The instances I'm thinking of are people who came in thinking about getting one thing, which I was not willing to do, and talking them through doing something different. They'll say, “You know I'm really happy I got this, and not my original idea.”

MW: That sounds like the dynamics of a really healthy relationship. 

B: For sure, for sure. That situation is almost always someone's first or second tattoo, and the relationship between the person getting the tattoo and the person giving it is important. The desire to be tattooed is a completely natural part of our humanity, and so the way that people are introduced into being tattooed and brought into the world of being tattooed is really important. People have been tattooed forever. To want to be tattooed is such a natural state to be at, and it's important to me to bring them into this world of tattooing with care. 

It has to be a positive, transformative experience for them, because there are a lot of taboos about being tattooed, and almost everyone I know who is tattooed feels the effects of those taboos in our culture. So there is a lot that we can learn from one another, as tattoo artist and as people being tattooed, to help us move forward culturally, past all of that. 

I think that everyone who wants to be tattooed should be tattooed as much as they want to be, in short order. (To me) sometimes that means doing a little tattoo, or maybe three or four little tattoos to ease that person into figuring out how they like to be tattooed, what they liked about being tattooed, what's a good pace for them to be tattooed at. All those things are important.

MW: Do you find that most people know, even before getting their first tattoo, how tattooed they would like to be?

B: Absolutely. Most people know from the time that they're adolescents whether or not they'd like to be tattooed. And it would be pretty easy, just by having a conversation with anyone who did want to be tattooed, to figure out just how tattooed they'd like to be. Though maybe they've never intellectualized it, (most people) have a sense within themselves of where they want to be with that. I find that across the board. It's pretty easy for me to look at someone and figure out where they'd like to be in these terms by the time they're, say, forty. 

MW: That's a cool skill to have.

B: It's of the essence for this job. Also, it's about growth throughout your life. Most people have a rhythm at which they like to be tattooed. As I've said, the act of being tattooed is a transformative act, and tattoos are markers of transformation. Most people have a certain rhythm at which they like to mark themselves. For some people it's every three of four months, for others it's ever second or fifth year. And if I know that this person is getting tattooed every two years, they're probably going to want six tattoos on their arms, and four tattoos elsewhere, and that's pretty good. They're good on that and I can plan for that. But if I know somebody who loves getting tattooed, who is coming every three months, then I plan for that too. I think, this person probably wants full sleeves, probably wants their full front tattooed. Creating that culture, that dialogue and that relationship between the client and myself - of being able to think, where is this person at - that's a big part of this.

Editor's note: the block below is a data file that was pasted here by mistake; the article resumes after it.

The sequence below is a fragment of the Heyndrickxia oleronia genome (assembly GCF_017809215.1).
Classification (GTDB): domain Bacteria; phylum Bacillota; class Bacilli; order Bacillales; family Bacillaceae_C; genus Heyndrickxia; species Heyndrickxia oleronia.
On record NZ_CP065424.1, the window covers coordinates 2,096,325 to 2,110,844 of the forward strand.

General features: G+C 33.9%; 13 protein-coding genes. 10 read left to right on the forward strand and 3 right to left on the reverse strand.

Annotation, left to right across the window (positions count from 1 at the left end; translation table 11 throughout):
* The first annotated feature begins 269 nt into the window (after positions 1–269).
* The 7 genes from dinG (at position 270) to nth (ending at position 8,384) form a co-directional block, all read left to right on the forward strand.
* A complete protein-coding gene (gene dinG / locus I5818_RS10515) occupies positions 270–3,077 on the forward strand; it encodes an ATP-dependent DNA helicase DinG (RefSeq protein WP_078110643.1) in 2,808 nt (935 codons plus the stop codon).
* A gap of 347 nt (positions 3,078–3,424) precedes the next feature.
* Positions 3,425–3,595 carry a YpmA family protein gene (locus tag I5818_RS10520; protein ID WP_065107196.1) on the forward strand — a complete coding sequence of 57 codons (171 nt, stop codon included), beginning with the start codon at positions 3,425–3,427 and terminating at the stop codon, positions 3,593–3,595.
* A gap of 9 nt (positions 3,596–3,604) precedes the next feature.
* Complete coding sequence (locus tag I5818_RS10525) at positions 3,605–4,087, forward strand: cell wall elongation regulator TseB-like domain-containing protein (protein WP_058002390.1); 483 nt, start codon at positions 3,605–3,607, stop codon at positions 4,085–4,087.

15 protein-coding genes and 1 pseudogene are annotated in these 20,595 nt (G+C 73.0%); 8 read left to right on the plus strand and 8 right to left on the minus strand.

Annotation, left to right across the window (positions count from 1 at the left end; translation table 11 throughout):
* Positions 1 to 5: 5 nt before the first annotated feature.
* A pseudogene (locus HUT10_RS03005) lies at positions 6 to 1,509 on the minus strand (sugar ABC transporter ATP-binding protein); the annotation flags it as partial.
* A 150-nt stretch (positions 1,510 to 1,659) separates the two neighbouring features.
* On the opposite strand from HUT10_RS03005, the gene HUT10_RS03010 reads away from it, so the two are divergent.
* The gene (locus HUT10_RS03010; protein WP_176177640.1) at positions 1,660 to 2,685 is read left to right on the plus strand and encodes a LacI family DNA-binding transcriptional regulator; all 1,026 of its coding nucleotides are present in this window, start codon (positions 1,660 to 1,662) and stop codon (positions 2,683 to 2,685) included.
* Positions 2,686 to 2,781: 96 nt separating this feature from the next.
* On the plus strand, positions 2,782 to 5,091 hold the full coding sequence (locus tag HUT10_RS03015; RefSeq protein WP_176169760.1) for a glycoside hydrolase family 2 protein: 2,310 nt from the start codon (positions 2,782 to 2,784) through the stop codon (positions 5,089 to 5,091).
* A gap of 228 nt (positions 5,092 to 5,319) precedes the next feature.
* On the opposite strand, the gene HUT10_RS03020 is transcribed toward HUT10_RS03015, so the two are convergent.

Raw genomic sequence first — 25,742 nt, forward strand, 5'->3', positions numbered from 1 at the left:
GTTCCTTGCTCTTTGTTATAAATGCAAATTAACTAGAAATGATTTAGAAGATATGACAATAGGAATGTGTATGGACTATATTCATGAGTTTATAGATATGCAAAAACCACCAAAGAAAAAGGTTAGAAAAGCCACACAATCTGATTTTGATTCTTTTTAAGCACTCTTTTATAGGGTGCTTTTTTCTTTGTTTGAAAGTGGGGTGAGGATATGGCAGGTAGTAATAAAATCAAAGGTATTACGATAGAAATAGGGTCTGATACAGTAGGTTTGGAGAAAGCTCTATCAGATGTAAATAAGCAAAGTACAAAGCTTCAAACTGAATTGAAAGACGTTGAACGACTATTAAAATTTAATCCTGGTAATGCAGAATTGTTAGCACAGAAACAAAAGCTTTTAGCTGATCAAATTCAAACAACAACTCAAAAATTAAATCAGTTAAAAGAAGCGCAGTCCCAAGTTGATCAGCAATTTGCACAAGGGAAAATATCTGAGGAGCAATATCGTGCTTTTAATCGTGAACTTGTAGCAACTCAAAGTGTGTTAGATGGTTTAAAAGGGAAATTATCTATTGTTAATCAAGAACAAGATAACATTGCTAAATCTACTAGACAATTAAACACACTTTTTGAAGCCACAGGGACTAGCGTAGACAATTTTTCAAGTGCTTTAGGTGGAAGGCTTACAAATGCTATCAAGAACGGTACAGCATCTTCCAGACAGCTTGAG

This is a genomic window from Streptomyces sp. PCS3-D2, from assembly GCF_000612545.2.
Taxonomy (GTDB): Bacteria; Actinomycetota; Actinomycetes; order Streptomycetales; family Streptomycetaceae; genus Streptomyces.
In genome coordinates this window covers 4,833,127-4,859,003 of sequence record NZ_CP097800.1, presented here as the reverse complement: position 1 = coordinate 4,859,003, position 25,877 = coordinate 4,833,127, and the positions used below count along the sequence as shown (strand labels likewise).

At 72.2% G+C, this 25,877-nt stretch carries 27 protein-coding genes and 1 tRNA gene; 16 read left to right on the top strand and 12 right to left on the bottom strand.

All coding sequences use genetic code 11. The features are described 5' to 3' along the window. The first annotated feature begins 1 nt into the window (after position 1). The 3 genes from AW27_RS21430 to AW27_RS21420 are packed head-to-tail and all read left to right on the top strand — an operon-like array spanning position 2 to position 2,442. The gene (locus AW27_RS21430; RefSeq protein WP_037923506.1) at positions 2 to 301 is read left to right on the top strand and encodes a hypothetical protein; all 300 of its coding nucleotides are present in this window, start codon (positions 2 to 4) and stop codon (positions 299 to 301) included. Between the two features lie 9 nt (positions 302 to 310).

MW: Do you think that the desire to be tattooed comes primarily from seeing and admiring others who have tattoos? Is that how it came about for you?

B: Oh yeah, I'm sure of that. When I was a child, my father got tattooed. I had never met anyone with a tattoo before. I think I was eleven, maybe ten, and my dad showed up with a tattoo of a dragon on his forearm. And I was like, oh, this is it, this is it. That was the first tattoo I ever saw. And it was on my father, whom I loved. And it was a good tattoo. It was right on his forearm, and I could touch it and see it up close - it was settled in by the time I saw it. It was very powerful to see that tattoo as my first tattoo.

MW: Is there anything you would say to those who discourage tattooing?

B: No, I don't care much what they think about it (laughs). Just being able to talk about tattooing is valuable, I think. Considering it a cultural art is important. I'm always just shooting to emphasize the relationship that you have to build between people tattooing and being tattooed. That's the big thing that I think is worth building, the understanding that it's a trust relationship, not just a commodity relationship - though it is that as well. I think we can move tattooing forward every day by doing that, by not treating one another as client-patron, but as people sharing an experience. 


Bram is a tattoo artist at Rebel Waltz Tattoo on Notre Dame Avenue. He is also a photographer. You can learn more about him on his blog,